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Barbara Levins: Of course you see crybabies, etc when you turn on news! That is what the news reports, to get your attention. Rile you up. It is a VERY small number of students letting the world know they are unhappy. MANY students are attending college for their education. 2 of my grandchildren are in college. One is a Republican who supports our President, and the other dislikes him( also Hillary). Neither is out there raising hell. None of theirmany friends, either. I am so tired of people categorizing all college students as ruffians, etc. They are much more in touch with the world than any previous generation.  
Posted ON : 04/04/2017
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Yogi Seay: Point well taken thank you, and congratulations on your kid's in college , I have know problem with anybody protesting for their rights to anything, but when you see the fighting and burning buildings and car's and all the disrespectful thing's going on , and the hate it's just wrong , and I hope this doesn't offend you but if people don't turn buck to god , we are all up the creek with out a paddle. Thank you ma'am.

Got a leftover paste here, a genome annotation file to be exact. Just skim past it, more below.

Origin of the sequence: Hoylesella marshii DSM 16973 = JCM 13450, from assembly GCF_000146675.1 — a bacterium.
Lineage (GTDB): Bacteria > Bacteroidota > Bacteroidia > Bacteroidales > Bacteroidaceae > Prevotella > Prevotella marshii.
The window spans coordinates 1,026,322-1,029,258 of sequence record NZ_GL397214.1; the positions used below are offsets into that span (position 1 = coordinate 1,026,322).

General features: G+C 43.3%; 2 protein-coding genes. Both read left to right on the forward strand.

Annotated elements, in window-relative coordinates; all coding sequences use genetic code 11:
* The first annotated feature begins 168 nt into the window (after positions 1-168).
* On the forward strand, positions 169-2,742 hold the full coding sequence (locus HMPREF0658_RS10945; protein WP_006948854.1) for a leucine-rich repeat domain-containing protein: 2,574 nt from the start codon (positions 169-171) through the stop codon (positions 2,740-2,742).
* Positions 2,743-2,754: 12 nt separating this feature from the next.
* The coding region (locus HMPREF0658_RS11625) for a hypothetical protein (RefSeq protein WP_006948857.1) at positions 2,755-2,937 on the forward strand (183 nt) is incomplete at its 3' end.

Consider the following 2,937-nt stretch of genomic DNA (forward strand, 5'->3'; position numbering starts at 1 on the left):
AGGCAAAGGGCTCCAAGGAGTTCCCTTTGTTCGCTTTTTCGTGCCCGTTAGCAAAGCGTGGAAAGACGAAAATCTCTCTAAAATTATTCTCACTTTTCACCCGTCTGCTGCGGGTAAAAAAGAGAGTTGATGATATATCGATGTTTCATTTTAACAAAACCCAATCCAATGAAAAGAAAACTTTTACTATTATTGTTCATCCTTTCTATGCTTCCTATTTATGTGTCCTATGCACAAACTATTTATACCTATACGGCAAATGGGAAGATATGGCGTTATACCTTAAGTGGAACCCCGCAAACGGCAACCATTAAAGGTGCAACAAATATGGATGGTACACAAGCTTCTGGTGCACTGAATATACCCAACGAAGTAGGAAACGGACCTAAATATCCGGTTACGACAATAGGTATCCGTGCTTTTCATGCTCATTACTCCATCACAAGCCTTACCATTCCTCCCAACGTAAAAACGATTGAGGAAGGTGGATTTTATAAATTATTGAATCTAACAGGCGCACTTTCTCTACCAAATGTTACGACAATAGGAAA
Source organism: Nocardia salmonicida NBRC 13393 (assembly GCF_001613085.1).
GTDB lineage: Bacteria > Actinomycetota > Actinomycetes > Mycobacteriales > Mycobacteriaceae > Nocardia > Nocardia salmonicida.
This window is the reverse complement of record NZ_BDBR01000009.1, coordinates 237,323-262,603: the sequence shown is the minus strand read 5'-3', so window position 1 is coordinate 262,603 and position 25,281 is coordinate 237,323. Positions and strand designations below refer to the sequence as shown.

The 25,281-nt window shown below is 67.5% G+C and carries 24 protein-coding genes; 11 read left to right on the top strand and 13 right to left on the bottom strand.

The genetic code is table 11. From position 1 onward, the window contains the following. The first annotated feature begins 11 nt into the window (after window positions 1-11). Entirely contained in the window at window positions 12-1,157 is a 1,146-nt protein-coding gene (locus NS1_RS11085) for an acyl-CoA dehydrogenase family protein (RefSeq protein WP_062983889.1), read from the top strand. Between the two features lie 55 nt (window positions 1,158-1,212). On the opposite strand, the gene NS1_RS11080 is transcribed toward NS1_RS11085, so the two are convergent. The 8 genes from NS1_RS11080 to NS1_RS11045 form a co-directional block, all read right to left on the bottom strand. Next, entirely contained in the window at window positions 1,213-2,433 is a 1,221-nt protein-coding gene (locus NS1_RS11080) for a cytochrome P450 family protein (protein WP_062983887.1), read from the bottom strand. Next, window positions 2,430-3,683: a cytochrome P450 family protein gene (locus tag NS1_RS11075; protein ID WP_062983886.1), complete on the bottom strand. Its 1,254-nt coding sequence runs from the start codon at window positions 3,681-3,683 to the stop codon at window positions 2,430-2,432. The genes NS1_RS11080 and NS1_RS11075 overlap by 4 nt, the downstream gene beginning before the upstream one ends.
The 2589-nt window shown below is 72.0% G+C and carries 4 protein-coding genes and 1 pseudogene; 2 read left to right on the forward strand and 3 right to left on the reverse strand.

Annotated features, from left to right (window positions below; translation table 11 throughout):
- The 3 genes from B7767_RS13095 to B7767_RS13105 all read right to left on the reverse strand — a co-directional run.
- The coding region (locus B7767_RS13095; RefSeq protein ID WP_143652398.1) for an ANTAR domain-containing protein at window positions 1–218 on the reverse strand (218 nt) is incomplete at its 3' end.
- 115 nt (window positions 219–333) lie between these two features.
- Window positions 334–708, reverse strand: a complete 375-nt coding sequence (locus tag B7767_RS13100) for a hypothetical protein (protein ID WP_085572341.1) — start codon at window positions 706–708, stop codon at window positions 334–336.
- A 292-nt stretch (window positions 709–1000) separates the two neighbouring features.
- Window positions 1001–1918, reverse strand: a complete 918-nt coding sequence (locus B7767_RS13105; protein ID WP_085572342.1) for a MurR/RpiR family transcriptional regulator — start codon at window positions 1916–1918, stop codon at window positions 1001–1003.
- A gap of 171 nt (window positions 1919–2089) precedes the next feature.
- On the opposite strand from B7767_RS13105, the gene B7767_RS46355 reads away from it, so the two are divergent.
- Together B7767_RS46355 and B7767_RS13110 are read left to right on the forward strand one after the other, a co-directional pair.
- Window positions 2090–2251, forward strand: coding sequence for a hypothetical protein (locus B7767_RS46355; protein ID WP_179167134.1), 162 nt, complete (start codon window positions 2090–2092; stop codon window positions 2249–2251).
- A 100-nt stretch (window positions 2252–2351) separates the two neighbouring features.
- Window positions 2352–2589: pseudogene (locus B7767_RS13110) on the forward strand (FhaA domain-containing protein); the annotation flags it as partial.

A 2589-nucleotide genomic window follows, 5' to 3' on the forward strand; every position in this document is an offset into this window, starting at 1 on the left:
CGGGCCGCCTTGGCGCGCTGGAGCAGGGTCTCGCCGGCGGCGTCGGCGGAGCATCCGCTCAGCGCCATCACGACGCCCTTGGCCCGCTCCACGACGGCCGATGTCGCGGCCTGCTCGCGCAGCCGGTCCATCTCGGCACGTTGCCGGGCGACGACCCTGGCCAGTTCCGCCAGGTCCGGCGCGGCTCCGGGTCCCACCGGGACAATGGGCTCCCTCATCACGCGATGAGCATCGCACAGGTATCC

Posted ON : 04/04/2017
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Henry Steele: Thanks for redeeming yourself, Yogi! Courage, honesty, humility . . . you exhibit them! LOL  
Posted ON : 04/04/2017
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Linda Colson Preston: Bad move Legislature! That's every bit as deceitful and wrong as them saying the Lottery $ was to ENHANCE education. Instead, they replaced education funding (such as it is) with Lottery $ ; not the Enhancement that was promised. Someone correct me, if I'm wrong.
Posted ON : 04/04/2017
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Elizabeth Mohr White: Very true and dishonest of them!  
Posted ON : 04/04/2017
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Brian Scheick: you're not wrong  
Posted ON : 04/04/2017
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Kimberly Tefft: Oh the horror let's not be like Berkeley.
Posted ON : 04/04/2017
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Barbara Levins:   
Posted ON : 04/04/2017